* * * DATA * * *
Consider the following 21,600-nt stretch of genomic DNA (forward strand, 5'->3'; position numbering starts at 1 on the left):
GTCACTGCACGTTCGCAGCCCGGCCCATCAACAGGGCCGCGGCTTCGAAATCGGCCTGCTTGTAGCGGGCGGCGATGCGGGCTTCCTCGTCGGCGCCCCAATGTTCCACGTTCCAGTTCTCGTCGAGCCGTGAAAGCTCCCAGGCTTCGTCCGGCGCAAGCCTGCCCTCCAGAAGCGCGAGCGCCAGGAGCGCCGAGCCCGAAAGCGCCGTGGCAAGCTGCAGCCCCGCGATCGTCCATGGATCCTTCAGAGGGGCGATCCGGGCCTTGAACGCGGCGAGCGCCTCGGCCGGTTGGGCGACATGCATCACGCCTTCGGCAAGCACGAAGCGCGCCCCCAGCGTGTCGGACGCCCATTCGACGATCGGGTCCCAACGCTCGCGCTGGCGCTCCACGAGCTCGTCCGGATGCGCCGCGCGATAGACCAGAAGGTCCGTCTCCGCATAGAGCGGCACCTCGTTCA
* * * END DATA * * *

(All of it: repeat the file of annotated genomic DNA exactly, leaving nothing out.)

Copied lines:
Consider the following 21,600-nt stretch of genomic DNA (forward strand, 5'->3'; position numbering starts at 1 on the left):
GTCACTGCACGTTCGCAGCCCGGCCCATCAACAGGGCCGCGGCTTCGAAATCGGCCTGCTTGTAGCGGGCGGCGATGCGGGCTTCCTCGTCGGCGCCCCAATGTTCCACGTTCCAGTTCTCGTCGAGCCGTGAAAGCTCCCAGGCTTCGTCCGGCGCAAGCCTGCCCTCCAGAAGCGCGAGCGCCAGGAGCGCCGAGCCCGAAAGCGCCGTGGCAAGCTGCAGCCCCGCGATCGTCCATGGATCCTTCAGAGGGGCGATCCGGGCCTTGAACGCGGCGAGCGCCTCGGCCGGTTGGGCGACATGCATCACGCCTTCGGCAAGCACGAAGCGCGCCCCCAGCGTGTCGGACGCCCATTCGACGATCGGGTCCCAACGCTCGCGCTGGCGCTCCACGAGCTCGTCCGGATGCGCCGCGCGATAGACCAGAAGGTCCGTCTCCGCATAGAGCGGCACCTCGTTCA